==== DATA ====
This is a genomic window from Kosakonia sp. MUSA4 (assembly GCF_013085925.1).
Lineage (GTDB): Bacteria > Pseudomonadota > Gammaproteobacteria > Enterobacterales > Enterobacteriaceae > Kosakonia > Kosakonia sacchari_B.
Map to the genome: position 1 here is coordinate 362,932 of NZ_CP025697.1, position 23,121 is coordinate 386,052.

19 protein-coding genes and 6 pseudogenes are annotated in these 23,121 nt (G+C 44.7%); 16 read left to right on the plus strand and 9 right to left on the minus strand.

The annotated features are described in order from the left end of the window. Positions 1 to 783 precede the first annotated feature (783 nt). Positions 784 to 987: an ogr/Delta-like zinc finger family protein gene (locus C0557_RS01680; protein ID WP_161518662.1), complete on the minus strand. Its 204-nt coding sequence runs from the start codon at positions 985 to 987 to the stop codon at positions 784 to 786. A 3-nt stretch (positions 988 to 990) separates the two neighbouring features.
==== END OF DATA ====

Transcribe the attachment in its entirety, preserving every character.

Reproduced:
This is a genomic window from Kosakonia sp. MUSA4 (assembly GCF_013085925.1).
Lineage (GTDB): Bacteria > Pseudomonadota > Gammaproteobacteria > Enterobacterales > Enterobacteriaceae > Kosakonia > Kosakonia sacchari_B.
Map to the genome: position 1 here is coordinate 362,932 of NZ_CP025697.1, position 23,121 is coordinate 386,052.

19 protein-coding genes and 6 pseudogenes are annotated in these 23,121 nt (G+C 44.7%); 16 read left to right on the plus strand and 9 right to left on the minus strand.

The annotated features are described in order from the left end of the window. Positions 1 to 783 precede the first annotated feature (783 nt). Positions 784 to 987: an ogr/Delta-like zinc finger family protein gene (locus C0557_RS01680; protein ID WP_161518662.1), complete on the minus strand. Its 204-nt coding sequence runs from the start codon at positions 985 to 987 to the stop codon at positions 784 to 786. A 3-nt stretch (positions 988 to 990) separates the two neighbouring features.